To conform with the story of the "victim* playing solitaire at the time of death, there are only four methods of murdering that could be employed, namely shooting, stabbing, choking end beating. The performer, therefore, will need four different colored threads easily accessible. He can prepare by taking a long length of each thread in turn, placing a needle on it, piercing the outside of one of the vest pockets, tying several knots loverlapping) in the end remaining outside and, with the knotted end pulled tight against the pocket, clipping off the thread inside pocket to the desired length. Arranged thus, any one of the four threads can be quickly procured by grasping the knotted end between the forefinger «id thumb and pulling slightly, rhe white thread, which will always be needed, may be arranged in a similar fashion on the other pocket, if desired.

Hie actual presentation is simple. After explaining what is to be done, the spectators select the manner in which the "victim" shall meet his or her death, ©lis gives the performer ample time to secure the correct thread for conveying the information, thread being held between thumb and forefinger of right hand. As soon as the "victim" is chosen, performer asks him or • her to come to the center of the room, grasping the person's shoulder in a friendly fashion and dropping the thread with sort of a slight rubbing motion which makes it adhere to the cloth. The same procedure follows with the "murderer". After enactment of the crime, the performer forces a card, the name of which was previously agreed upon by the performer and medium. Now the performer goes to the "murderer", locates the Ace of Spades and brings it to the face of the pack Just above the chosen card. Two means of switching the cards are available. The performer can either do «i two card lift, turning both pack and double card and laying the latter momentarily on the face down pack, after which it is placed in the ■murderer's" pocket or he can execute the "glide" which seems to be the cleaner of the two methods.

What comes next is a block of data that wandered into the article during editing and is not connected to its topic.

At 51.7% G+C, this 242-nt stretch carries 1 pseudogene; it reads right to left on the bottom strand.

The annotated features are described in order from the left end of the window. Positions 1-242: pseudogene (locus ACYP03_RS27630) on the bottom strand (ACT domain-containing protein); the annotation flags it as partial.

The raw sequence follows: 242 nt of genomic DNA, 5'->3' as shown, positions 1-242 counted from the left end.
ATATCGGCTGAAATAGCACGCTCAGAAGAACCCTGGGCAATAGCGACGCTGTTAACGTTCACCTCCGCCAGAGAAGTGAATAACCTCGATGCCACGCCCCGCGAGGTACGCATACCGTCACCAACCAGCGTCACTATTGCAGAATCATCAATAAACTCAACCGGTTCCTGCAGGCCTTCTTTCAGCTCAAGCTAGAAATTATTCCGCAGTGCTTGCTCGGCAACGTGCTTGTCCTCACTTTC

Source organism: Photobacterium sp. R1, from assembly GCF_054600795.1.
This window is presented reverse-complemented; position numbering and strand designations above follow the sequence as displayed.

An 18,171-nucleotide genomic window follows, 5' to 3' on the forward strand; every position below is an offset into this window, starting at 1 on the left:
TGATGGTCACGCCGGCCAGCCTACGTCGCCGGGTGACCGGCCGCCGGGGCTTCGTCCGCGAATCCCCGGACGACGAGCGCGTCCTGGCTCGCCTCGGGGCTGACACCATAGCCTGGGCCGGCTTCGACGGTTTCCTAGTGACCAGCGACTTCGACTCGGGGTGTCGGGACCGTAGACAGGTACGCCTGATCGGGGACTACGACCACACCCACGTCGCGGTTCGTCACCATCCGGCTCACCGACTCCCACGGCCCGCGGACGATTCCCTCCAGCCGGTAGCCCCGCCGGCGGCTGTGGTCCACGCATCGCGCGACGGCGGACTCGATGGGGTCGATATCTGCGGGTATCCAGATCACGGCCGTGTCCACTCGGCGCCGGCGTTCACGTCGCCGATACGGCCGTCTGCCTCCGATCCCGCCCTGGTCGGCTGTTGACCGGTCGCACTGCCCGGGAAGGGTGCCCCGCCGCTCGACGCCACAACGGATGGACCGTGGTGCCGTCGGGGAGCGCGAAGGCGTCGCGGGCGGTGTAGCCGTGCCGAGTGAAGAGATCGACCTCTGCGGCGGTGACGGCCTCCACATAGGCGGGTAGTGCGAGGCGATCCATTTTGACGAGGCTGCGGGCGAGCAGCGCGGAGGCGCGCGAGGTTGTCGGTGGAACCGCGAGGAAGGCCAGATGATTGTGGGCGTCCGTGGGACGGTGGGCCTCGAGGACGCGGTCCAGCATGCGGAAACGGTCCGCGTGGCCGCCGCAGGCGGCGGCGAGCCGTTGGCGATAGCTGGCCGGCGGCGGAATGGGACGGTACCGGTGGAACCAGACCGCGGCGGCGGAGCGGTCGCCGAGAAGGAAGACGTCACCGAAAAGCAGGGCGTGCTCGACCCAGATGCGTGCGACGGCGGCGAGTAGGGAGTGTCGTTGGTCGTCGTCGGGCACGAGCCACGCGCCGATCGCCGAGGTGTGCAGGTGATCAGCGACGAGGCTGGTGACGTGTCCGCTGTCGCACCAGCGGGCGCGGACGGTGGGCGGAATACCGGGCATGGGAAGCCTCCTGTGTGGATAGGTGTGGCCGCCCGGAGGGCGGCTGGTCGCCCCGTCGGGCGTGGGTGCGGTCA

After that, it is largely up to the showmanship of the medium. *hen he or she returns, a circle of the room is made, with much peering into faces, feeling of pulses, etc, which gives plenty of opportunity to locate the two necessary persons and determine cause of death. The rest of the factors are known as easily.

a.3 an alternative and possibly better place to keep the threads until needed, may I suggest edge of coat sleeve on the side nearest body. All that would be visible from any ang],e would be the small knots, the balance of the threads being between outside cloth and lining. The opposite finger and thumb could, without ostentation, remove those desired.

The medium could return effectively wearing a typical Holnies' cap, bulldog pipe and umbrella.